Mid-term report SeyedparhamHajiseyedjavadi History 30
Gods, gachupines, and gringosAgriculture Corns and beans became major crops in the Pre-Columbian history and were imported as well When the Spanish arrived, cattle and horses were major success in terms of farming Cacao, salt, jade, and cotton later became major components in the agriculture Chinampas (advanced farming technique) were made on lakes to grow vegetables.
Gods, gachupines, and gringosReligion, and its influence in Mexico During the Mexican dark ages, a very high population of people (especially the Jews and Muslims) were converted to Christianity by the Vikings and Goths. Anyone who refused to convert to Christianity were forced to leave the country and same had to face the consequences of the pope’s order. When Carlos came to power, he brought the monks and the nuns into the churches. Hidalgo (a priest) created his own army to fight against the royalists. He wanted to win the people’s freedom; however, he was defeated by the royalists and was later executed.
First stop in the new worldLuchalibre In Mexico, the wrestlers disguise their heads, so they would not be recognized. David Lida mentioned that there were usually 5 matches which lasted two and a half hours, and the seats started from four dollars to fifty dollars depending on how close they were to the ring. David Lida explained that the wrestlers were either rudoes which means tough guys, or tecnicos which means good guys (simply means technician in Spanish). The crowd also screamed so loud as if they were part of the acts, and made vulgar comments toward the wrestlers.
First stop in the new worldwinners Mexico played against Argentina in 2006 FIFA World Cup (one of my favorite matches). Even though Argentina was a much stronger team, Mexico played very well as David Lida mentioned, and was very close to win the match to advance to the quarterfinal. Argentina beat Mexico in the over time. Mexico tried its best to beat Argentina, but unfortunately they ran out of energy. It was a sad lost for Mexican people, but they played very well. chilangos made an ironic quote: “we played like never before, and lost like we always do.”
Ex Mex: from migrants to immigrantsMexican immigration Jorge Castenada, author of Ex Mex, describes how the number of migration from Mexico to the United States has increased. Castenada explains that Mexican workers move to the U.S to look for better jobs; they are usually offered low-wage jobs, and compete with many American-citizen workers. Castenada quotes: “do they prefer Mexicans to come and stay, or to come and go, or to have the best of both worlds”. One of the most controversial issues is that Americans cannot decide whether the Mexican migration should be stopped or not; this is because a very high population of people have moved to many states and have taken away many jobs, making it difficult for U.S citizens to seek employment.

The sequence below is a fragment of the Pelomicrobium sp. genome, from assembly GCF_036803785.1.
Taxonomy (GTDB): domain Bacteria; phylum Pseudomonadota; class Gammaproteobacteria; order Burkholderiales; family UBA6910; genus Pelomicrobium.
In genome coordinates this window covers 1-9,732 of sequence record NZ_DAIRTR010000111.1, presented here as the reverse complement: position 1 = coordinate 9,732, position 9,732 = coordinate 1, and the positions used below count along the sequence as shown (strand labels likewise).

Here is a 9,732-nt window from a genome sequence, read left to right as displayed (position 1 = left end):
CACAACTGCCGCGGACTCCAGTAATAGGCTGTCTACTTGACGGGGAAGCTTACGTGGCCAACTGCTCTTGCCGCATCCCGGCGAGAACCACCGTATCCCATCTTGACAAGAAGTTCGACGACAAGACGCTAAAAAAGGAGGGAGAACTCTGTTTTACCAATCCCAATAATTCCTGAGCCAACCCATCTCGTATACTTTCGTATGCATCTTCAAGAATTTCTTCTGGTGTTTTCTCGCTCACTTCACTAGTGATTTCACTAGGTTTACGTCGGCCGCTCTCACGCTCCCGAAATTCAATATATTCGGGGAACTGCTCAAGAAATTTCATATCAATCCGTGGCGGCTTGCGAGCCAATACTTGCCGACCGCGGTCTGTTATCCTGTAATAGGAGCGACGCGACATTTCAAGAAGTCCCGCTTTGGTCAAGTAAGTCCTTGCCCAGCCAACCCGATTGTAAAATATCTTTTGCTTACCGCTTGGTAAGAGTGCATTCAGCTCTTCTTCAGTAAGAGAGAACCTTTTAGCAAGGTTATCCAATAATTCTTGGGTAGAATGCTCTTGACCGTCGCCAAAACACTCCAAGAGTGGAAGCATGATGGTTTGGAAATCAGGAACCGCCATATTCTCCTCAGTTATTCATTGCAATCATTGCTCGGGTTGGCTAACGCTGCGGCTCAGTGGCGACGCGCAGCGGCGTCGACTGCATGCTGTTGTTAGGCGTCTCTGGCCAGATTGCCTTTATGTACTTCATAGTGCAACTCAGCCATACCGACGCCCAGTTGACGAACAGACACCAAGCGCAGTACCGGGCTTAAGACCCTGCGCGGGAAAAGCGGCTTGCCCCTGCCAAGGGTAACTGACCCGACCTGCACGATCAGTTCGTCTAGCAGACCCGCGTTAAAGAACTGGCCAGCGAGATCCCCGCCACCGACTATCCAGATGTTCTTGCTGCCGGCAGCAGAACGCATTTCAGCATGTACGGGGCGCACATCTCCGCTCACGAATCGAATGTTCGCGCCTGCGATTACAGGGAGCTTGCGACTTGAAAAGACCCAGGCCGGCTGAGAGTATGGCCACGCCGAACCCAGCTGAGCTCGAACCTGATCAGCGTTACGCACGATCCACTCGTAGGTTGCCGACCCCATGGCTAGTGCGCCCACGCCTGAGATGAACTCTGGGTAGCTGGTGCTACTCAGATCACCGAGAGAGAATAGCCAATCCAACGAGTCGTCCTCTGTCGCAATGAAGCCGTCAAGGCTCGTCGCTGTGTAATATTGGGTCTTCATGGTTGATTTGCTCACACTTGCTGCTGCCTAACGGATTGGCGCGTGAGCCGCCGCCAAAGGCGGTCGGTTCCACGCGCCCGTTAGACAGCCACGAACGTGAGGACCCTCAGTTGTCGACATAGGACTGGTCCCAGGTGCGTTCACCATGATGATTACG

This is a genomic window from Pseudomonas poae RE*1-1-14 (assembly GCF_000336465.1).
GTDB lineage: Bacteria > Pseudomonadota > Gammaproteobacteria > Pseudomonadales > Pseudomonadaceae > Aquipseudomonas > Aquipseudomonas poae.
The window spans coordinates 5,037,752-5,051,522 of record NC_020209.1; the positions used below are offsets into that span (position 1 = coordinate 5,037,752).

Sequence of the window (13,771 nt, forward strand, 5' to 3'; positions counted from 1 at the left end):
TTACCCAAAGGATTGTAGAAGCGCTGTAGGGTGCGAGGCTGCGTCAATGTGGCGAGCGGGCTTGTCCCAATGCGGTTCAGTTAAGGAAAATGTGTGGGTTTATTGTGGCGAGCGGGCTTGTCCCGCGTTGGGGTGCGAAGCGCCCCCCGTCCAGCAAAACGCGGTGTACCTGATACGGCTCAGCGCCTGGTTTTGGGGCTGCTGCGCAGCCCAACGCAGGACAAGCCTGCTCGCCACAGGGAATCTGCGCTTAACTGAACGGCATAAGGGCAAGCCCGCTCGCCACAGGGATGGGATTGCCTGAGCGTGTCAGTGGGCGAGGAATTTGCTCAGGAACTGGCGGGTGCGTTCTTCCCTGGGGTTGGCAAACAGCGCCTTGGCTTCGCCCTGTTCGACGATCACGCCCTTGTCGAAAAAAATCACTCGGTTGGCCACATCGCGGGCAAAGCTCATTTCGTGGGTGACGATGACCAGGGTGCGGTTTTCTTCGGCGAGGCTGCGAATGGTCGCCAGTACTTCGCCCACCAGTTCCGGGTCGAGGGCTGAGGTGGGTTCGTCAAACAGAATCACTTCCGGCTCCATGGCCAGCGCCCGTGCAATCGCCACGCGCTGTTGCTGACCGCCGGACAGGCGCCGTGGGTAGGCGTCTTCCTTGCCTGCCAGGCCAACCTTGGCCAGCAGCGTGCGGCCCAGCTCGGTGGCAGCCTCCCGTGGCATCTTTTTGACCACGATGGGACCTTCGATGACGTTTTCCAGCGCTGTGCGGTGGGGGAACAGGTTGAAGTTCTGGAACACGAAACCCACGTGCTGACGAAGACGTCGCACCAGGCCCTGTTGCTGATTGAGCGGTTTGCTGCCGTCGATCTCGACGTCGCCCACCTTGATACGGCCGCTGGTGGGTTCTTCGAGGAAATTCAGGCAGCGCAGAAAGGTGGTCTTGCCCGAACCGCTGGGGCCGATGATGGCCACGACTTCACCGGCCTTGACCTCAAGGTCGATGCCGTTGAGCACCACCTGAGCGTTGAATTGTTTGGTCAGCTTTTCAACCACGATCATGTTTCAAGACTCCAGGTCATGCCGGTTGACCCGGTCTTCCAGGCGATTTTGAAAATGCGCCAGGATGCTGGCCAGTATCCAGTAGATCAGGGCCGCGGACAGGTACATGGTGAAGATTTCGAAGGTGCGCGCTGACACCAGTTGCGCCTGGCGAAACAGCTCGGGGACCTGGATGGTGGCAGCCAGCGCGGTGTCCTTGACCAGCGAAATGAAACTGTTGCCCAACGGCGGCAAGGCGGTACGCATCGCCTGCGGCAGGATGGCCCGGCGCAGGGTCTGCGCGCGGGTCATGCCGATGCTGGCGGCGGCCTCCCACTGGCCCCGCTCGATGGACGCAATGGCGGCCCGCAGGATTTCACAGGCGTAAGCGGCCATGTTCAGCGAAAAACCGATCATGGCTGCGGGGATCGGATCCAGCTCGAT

Ex Mex: from migrants to immigrantspeople’s rights Castenada debated about how voting rights should be established in the U.S. for immigrants, and that negotiations should be made between the U.S government and Mexico in order for the people to live in the U.S. Castenada stated that new policies should be made; he claimed that Mexican people deserve to have social rights, health cares, as well as access to schools under different circumstances.
Engineering an Empire: the AztecsEngineering To advance food production and feed all the people, the Aztecs built chinampas on lakes which made up to seven crops of food each year. The Aztecs built aqueducts with stones five feet high and three feet wide with two different channels. One channel was very well controlled and maintained by workers, and the other one was left alone, so that the water flow does not interrupt.
Engineering an Empire: the AztecsEngineering The Aztecs constructed the Great Temples (also known as Templo Mayor) which was fifteen stories high; it had two staircases which led up to the top of twin towers to worship the gods. When the construction of Tenochtitlan began, there was no foundation to build building blocks; therefore, the Aztecs brought wooden stakes to construct the temples.